What this consultation is about
We provide funding for community alarm and telecare systems to support older and vulnerable people to live safely and independently at home for as long as possible.
Community alarms are a pendant that you wear which is linked to a base unit which summons assistance via your phone line. If an alarm is triggered an operator may speak to you via a loud speaker on the base unit in your home.
Telecare equipment is more specialist and used by fewer people. The equipment can monitor whether you have fallen or they may monitor gas levels or flooding in the home.
We’re looking closely at all our services to ensure they are as efficient as possible, offer value for money and continue to support those people who need it most.
For some services, this will mean taking a different approach to how they are run or funded in future.
This consultation is to seek the views of Derbyshire residents about a number of changes we’re proposing to the community alarm and telecare service.
Continue to provide community alarm and telecare equipment free of charge to everyone but service monitoring and maintenance charges may be paid for by the client following a financial assessment.
Change the criteria so that only those people who are assessed as being eligible to receive services under the Care Act 2014 receive community alarms and telecare services for free.
People who currently receive housing benefit or pension credit may remain eligible to receive community alarms and telecare services for free but only if they meet the Care Act 2014 criteria. Following the assessment, there may be a requirement for them to pay towards these services.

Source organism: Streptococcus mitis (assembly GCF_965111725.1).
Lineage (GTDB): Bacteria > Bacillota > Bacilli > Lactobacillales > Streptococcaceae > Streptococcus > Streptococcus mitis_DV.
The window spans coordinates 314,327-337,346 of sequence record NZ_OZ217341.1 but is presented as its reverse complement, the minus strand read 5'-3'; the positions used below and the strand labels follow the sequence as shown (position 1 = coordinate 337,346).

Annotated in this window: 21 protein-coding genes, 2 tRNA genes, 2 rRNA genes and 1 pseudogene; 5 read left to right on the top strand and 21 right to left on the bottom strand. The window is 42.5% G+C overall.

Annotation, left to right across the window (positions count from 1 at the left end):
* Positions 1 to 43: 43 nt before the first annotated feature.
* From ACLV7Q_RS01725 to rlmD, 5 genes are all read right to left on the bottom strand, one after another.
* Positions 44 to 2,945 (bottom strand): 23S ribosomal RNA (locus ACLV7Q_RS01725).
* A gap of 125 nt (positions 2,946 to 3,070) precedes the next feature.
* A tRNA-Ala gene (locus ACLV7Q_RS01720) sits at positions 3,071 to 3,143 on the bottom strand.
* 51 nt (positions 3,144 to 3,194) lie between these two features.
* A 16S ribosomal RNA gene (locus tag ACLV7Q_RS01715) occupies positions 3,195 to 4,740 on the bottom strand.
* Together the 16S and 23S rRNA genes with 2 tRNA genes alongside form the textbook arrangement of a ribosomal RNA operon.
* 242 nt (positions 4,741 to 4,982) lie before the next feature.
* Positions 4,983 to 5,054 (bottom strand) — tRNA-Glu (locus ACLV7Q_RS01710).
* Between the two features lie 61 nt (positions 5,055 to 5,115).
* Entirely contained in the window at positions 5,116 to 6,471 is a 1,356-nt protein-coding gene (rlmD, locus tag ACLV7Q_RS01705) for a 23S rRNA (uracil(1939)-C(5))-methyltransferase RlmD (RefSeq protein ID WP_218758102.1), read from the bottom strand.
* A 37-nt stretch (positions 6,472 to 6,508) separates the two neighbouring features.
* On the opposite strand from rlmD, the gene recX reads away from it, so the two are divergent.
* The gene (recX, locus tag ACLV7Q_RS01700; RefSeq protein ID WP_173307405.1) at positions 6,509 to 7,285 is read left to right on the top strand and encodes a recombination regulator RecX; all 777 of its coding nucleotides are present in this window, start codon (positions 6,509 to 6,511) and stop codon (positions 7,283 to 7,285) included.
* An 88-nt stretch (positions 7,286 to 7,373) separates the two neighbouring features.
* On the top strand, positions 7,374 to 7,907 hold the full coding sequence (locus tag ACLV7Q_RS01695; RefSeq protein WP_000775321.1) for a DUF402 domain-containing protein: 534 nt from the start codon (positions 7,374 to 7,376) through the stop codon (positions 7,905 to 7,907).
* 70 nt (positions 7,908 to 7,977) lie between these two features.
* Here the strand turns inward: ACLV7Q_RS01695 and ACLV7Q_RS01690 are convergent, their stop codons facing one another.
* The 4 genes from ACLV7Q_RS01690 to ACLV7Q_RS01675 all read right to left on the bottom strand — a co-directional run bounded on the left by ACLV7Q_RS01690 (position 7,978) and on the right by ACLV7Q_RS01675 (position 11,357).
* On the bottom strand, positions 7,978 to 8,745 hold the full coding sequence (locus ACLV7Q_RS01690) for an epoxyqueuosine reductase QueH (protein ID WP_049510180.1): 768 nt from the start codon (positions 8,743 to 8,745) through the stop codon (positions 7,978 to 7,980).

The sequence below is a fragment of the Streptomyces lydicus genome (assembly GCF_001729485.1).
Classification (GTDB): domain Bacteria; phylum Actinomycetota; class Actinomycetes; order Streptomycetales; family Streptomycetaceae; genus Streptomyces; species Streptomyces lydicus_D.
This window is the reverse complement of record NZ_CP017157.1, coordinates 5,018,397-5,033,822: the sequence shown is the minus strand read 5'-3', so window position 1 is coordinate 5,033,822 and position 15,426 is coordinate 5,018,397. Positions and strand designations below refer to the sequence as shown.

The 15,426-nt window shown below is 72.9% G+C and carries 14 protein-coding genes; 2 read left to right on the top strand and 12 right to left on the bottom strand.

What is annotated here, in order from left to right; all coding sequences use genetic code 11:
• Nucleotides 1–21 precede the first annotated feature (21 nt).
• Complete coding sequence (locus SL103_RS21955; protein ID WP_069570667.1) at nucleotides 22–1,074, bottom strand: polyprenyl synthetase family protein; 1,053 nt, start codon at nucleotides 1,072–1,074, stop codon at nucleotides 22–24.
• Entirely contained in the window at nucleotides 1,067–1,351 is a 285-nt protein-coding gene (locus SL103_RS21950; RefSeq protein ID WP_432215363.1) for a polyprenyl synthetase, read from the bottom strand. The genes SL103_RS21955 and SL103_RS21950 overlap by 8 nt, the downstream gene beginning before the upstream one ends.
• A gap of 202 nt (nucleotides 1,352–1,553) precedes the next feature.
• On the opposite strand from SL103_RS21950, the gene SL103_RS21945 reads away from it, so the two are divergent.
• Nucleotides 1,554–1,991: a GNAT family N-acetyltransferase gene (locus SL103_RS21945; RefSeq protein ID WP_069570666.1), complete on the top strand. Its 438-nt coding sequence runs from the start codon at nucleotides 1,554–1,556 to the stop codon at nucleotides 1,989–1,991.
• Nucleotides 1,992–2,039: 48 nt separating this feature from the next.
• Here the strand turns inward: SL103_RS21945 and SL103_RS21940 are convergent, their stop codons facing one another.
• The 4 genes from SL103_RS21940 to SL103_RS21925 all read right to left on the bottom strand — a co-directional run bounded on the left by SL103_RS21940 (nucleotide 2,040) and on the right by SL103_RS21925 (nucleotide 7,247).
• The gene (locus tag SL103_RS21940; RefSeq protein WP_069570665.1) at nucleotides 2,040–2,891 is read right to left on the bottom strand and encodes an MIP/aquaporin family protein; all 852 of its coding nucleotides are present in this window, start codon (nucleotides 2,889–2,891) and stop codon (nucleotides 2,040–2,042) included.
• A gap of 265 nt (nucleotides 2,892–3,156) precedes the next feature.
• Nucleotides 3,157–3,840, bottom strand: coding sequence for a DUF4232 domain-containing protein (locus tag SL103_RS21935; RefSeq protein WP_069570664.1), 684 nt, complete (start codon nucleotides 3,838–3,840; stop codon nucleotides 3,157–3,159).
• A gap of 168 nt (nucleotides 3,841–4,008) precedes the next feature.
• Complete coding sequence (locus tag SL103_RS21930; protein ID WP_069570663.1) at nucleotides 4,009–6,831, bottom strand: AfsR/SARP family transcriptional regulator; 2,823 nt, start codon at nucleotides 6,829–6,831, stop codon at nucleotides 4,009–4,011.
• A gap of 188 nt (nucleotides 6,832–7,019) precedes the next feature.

People will be assessed to see if they need to contribute to on-going monitoring and maintenance costs. Some people may be able to use their personal budget to pay for the service.
Self-funding clients who are not eligible for financial support and who have been provided with telecare equipment free of charge would be required to pay the full costs of monitoring and maintenance.
If a self-funding client becomes eligible for financial support under the Care Act 2014 they could use their personal budget to pay for on-going monitoring and maintenance.
Telecare and community alarm equipment and monitoring would be provided free for people – whether eligible under the Care Act or not – for a period of 6 weeks to enable them to return home from the hospital. If they were subsequently assessed as needing the equipment it would be under the terms listed.
This consultation is now closed. A report was presented to Cabinet 6 June 2019, agenda item 15